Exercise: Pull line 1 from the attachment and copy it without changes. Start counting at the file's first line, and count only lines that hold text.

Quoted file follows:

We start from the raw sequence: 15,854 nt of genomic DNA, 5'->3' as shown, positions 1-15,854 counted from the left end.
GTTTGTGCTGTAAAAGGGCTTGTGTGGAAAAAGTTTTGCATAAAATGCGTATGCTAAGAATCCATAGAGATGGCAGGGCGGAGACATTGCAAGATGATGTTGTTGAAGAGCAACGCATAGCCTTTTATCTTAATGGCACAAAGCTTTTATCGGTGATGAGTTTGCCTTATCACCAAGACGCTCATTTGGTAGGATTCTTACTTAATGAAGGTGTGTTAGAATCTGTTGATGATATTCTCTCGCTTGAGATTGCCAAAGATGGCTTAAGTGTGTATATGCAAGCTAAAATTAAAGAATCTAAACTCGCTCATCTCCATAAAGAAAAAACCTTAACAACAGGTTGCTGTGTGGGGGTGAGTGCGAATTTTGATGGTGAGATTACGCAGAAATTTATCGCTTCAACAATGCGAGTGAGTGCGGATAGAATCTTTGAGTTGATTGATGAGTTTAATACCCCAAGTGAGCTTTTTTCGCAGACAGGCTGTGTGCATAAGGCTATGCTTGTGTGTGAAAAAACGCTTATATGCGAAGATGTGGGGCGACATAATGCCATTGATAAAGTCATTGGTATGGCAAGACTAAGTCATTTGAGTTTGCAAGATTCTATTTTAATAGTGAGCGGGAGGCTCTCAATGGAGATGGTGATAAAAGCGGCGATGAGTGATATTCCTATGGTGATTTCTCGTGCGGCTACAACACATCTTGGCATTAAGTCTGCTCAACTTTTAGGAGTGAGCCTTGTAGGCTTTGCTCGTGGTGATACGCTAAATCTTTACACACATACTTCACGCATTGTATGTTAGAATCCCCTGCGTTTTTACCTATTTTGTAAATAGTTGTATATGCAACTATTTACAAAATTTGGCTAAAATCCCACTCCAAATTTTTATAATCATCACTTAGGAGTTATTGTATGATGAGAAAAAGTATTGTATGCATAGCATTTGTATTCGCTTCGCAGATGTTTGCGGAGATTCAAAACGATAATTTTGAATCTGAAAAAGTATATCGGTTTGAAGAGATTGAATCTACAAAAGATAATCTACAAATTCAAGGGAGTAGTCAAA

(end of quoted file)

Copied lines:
We start from the raw sequence: 15,854 nt of genomic DNA, 5'->3' as shown, positions 1-15,854 counted from the left end.